Rands is worried that we as a society are training ourselves to deny our own instinct to be productive by overdosing on other people’s moments, via Facebook, twitter and the like. He might have a point.

I know I’ve often had that builder’s high when I’ve finished some project around the house, be it writing “the end” when I’ve finished making a book, or fixing the garbage disposal or even, yes, really, getting all the leaves out of the lawn on a late fall afternoon.

(Seriously, I’ll look out over the newly uncarpeted-with-leaves lawn, see the fading green of the grass well mowed and feel a tremendous sense of accomplishment. Maybe I’m just easily satisfied by manual labor. Could be the case.)

It’s a wonderful sensation. I think it can also be called the Satisfaction Of A Job Well Done, although I’m not sure I want to actually call it that because now I’m sounding like my grandfather when he got up on his high hobby horse and started yammering about how I was too lazy while I was enjoying the hammock.

Still, he might have had a point. In athletics, that feeling you’ve got, after you’ve left it all out there on the field and emerged victorious, almost can’t be beat.

It’s the difficult things that bring the most satisfaction when we bring them into reality. If it’s easy, there’s not really any “high,” no sense of accomplishment. But when we have to work, to sweat, to force ourselves to keep going. . .

That’s when it all feels oh, so good.

Why not encourage the young dudes and dudettes to help them get those feels? Work with them to accomplish something together and share how good that made you feel.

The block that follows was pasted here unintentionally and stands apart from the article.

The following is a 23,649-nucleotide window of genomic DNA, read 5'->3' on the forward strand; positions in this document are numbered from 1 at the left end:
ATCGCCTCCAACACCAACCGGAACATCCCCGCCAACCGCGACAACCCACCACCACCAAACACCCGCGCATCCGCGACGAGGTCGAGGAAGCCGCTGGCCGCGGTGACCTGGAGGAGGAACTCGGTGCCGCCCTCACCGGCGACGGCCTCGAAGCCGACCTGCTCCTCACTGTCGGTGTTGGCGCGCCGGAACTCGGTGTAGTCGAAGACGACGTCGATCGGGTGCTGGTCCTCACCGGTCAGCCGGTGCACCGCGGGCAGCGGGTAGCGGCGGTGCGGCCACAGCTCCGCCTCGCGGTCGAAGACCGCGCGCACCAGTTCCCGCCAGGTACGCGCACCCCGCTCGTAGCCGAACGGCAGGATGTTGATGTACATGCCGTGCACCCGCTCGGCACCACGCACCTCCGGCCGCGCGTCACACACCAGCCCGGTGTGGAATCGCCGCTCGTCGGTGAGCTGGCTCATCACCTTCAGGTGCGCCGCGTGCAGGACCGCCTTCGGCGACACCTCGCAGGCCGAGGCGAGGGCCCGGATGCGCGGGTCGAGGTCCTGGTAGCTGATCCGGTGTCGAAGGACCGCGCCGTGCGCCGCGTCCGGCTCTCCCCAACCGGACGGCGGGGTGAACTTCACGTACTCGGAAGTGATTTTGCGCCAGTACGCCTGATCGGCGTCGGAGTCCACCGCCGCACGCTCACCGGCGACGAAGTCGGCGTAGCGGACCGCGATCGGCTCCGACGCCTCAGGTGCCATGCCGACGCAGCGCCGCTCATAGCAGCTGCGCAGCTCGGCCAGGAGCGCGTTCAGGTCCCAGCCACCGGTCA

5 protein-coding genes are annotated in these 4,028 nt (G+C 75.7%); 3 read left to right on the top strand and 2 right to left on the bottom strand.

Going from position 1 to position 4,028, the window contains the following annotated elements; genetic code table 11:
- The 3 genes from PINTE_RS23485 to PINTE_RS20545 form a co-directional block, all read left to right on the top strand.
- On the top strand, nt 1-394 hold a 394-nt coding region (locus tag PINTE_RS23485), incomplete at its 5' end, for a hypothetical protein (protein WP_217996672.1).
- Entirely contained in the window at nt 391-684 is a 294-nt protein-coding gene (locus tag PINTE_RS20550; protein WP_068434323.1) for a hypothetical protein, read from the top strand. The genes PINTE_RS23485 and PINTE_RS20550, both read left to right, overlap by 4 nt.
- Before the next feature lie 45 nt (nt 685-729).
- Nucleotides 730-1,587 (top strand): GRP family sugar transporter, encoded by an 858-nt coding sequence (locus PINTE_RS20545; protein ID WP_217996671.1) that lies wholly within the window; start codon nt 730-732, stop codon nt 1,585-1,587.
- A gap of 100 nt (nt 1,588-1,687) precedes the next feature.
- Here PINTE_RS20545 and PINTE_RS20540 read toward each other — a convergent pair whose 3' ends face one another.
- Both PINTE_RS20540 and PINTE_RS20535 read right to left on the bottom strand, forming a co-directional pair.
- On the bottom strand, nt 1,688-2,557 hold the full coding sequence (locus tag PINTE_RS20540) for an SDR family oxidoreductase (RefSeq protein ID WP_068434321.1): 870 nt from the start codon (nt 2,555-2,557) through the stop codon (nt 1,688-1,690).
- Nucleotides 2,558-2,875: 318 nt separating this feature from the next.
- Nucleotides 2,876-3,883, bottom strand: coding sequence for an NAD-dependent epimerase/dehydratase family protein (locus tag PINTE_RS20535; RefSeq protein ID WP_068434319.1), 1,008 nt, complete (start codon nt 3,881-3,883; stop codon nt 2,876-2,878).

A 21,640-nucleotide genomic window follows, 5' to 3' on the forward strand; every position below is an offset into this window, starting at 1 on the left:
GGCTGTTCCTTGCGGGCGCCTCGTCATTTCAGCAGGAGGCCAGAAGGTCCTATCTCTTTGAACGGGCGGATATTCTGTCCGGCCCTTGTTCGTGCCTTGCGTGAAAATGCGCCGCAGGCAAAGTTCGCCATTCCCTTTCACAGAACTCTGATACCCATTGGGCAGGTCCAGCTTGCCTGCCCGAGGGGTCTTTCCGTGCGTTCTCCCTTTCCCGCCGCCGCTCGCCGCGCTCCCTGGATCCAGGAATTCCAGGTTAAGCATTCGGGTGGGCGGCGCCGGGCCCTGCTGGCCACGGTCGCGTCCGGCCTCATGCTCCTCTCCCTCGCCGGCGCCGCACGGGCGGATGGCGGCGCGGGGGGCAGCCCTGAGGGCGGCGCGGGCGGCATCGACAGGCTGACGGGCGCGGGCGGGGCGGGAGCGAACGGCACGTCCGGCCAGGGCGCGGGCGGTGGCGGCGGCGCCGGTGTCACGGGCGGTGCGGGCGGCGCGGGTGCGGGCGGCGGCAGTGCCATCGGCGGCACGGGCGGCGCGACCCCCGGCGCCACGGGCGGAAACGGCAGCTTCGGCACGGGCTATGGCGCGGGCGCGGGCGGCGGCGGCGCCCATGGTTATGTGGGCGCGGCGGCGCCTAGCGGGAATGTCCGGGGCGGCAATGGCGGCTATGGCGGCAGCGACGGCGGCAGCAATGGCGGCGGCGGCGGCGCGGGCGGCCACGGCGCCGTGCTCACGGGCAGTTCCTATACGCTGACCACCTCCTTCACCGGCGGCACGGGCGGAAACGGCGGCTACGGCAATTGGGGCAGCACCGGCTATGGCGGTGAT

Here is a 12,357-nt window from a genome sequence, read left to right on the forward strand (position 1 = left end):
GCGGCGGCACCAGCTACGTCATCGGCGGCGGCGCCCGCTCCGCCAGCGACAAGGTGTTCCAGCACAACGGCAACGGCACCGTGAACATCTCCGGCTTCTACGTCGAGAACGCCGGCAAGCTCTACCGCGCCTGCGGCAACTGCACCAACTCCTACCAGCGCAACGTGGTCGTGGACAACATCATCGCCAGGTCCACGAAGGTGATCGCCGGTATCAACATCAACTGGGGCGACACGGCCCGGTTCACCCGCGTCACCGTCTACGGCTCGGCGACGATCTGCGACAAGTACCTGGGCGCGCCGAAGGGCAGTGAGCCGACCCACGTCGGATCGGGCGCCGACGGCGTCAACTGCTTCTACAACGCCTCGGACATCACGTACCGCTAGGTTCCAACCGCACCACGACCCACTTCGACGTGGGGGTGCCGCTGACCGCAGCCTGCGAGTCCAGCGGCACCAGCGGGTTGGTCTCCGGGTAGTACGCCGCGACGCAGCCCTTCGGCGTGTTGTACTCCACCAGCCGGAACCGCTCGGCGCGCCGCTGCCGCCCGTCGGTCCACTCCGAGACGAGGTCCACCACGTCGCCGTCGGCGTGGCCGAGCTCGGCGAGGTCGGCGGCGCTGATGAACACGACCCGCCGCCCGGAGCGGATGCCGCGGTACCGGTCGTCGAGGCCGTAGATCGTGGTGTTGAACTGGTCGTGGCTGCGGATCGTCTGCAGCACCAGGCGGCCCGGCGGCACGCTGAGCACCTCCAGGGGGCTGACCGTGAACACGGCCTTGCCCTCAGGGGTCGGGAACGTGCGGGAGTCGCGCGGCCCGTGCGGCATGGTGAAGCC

Because, let’s face it, the greatest act of creation we’re going to do is help our young dudes and dudettes create the lives they will inhabit. I know I want to feel proud of the work I’ve done when I’m done. You?

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Cotton Hell

by Richard

Do you dudes ever get the idea that maybe you might have shared perhaps a little too much? Perhaps shared a little too freely about things that might best have been left in the dark?

No, smart alec, I’m not talking about this here bit of writing. Although, now that I think about it. . . No, never mind.

What I’m talking about happened a while ago, back when dinosaurs roamed the earth and I worked as a newspaper reporter for the FLORIDA TODAY, a newspaper that functioned basically as the forerunner to USA TODAY.

For some reason, I and my fellow ink-stained wretches had started talking about things we didn’t like. I actually volunteered my deepest dislike, my most intense fear: cotton balls. No, really.

I can’t stand those things. There’s something about the *squinching* they make when you’ve got them between your thumb and finger that just drives me nuts. I hate it. Can’t stand the things.

Of course, being the ink-stained wretches that they are, my “friends,” and I do use that word in quotes here to denote sarcasm, thought that was hilarious. I thought it was completely justified. I didn’t think there was any way to justify what happened next.

The next morning, when I came in to work, my desk, chair and workstation was covered — completely covered — in cotton balls. It was hideous. Worse than I could ever imagine. Made even more horrible by the laughter ringing out from desks throughout the newsroom.

Of course, since it was my workstation, I had to do the clean up. Fortunately, I had come prepared for just such an emergency. Well, not really. I did borrow some tweezers and a trash bag. That way I wouldn’t have to actually touch the *squinching* things.

The moral here is . . . well, I’m not really sure. Maybe it’s that I don’t learn very quickly and shouldn’t have shared this a second time. Maybe it’s that what scares us as a youth doesn’t necessarily translate to older ages? Whatever. Insert your own moral here.

Even though cotton balls no longer top my list, they’re still too creepy to keep around, so don’t you dudes be getting any bad ideas out there.